produce symptoms. A subsequent operation can often then be accomplished without a significant change in vital signs, as there is a change in the relationship of the tumor to the brain.

If the tumor is partially removed, you will be so informed. As mentioned above, reduction of the size of the tumor often allows it to separate from the vital brain centers, and it can be removed at a later date. In most cases a wait of two weeks to four months is indicated, depending upon the circumstances. In other cases, the course of continued observation is determined best for the patients. If this is necessary, x-ray imaging techniques will be used to evaluate the tumor from time to time for possible regrowth.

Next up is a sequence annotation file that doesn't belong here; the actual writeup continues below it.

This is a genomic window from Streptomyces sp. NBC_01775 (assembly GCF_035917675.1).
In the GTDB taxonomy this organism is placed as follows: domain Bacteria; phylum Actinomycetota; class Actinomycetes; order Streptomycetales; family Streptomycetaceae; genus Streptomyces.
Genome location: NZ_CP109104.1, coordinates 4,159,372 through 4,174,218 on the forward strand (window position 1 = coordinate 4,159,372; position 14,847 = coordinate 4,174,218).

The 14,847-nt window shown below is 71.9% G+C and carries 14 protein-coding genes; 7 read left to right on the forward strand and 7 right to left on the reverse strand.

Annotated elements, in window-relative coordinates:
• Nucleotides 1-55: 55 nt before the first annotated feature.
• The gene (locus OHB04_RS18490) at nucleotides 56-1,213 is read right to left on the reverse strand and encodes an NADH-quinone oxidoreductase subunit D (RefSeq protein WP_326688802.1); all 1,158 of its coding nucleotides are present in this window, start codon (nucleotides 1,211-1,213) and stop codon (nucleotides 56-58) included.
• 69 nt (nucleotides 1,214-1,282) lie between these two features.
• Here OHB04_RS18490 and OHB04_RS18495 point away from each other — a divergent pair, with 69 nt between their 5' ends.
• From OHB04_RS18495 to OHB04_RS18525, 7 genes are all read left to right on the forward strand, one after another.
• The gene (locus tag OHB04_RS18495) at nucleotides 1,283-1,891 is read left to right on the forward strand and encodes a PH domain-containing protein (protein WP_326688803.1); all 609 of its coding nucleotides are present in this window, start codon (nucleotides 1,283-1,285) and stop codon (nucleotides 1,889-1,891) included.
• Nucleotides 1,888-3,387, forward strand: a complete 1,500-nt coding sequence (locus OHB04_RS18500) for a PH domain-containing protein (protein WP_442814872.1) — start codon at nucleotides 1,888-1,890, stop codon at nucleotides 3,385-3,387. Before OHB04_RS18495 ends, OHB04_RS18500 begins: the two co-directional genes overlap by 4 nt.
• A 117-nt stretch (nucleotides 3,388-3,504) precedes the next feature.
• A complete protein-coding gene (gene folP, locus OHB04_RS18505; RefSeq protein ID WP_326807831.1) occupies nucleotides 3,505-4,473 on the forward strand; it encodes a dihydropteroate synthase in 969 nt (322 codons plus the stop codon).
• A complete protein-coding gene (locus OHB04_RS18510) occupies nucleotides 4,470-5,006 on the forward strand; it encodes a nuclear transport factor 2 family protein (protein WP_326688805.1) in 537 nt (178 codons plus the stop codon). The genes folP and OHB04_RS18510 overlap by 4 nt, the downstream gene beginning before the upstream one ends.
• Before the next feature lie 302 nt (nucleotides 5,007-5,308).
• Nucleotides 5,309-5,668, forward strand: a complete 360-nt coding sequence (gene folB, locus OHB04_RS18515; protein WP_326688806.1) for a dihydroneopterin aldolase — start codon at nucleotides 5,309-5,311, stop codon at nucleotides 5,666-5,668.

There is no known “cure” for an acoustic neuroma, except surgical removal, at the present time. The earlier tumors are diagnosed and removed, the less likely the possibility of serious complications.

It is important to face the problem of an acoustic neuroma as it exists at the time of diagnosis, and accept whatever risks are necessary to remove the tumor. Maintaining a positive attitude before, during, and after the surgery is necessary for all members of the team, as well as the patient, for the best results.